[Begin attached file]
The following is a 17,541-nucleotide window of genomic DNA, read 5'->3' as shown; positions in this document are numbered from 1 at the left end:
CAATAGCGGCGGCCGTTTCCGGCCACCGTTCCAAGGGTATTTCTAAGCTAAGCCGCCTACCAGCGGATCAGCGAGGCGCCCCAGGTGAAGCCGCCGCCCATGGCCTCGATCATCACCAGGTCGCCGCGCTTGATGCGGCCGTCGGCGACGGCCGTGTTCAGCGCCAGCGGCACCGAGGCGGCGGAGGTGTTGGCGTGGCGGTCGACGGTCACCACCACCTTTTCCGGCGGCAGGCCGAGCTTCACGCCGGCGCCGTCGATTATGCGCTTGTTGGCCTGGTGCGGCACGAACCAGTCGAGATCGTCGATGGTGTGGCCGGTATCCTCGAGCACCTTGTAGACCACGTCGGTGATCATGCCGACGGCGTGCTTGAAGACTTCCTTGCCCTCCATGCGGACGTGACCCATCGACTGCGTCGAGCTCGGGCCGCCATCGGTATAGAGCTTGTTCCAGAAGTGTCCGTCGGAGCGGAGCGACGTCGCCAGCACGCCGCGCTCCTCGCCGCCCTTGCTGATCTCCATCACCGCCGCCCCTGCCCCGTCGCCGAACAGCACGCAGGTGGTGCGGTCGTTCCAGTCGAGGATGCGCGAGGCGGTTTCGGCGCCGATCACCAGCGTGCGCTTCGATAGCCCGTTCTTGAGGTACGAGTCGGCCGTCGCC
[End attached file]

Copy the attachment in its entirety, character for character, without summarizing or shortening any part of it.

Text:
The following is a 17,541-nucleotide window of genomic DNA, read 5'->3' as shown; positions in this document are numbered from 1 at the left end:
CAATAGCGGCGGCCGTTTCCGGCCACCGTTCCAAGGGTATTTCTAAGCTAAGCCGCCTACCAGCGGATCAGCGAGGCGCCCCAGGTGAAGCCGCCGCCCATGGCCTCGATCATCACCAGGTCGCCGCGCTTGATGCGGCCGTCGGCGACGGCCGTGTTCAGCGCCAGCGGCACCGAGGCGGCGGAGGTGTTGGCGTGGCGGTCGACGGTCACCACCACCTTTTCCGGCGGCAGGCCGAGCTTCACGCCGGCGCCGTCGATTATGCGCTTGTTGGCCTGGTGCGGCACGAACCAGTCGAGATCGTCGATGGTGTGGCCGGTATCCTCGAGCACCTTGTAGACCACGTCGGTGATCATGCCGACGGCGTGCTTGAAGACTTCCTTGCCCTCCATGCGGACGTGACCCATCGACTGCGTCGAGCTCGGGCCGCCATCGGTATAGAGCTTGTTCCAGAAGTGTCCGTCGGAGCGGAGCGACGTCGCCAGCACGCCGCGCTCCTCGCCGCCCTTGCTGATCTCCATCACCGCCGCCCCTGCCCCGTCGCCGAACAGCACGCAGGTGGTGCGGTCGTTCCAGTCGAGGATGCGCGAGGCGGTTTCGGCGCCGATCACCAGCGTGCGCTTCGATAGCCCGTTCTTGAGGTACGAGTCGGCCGTCGCC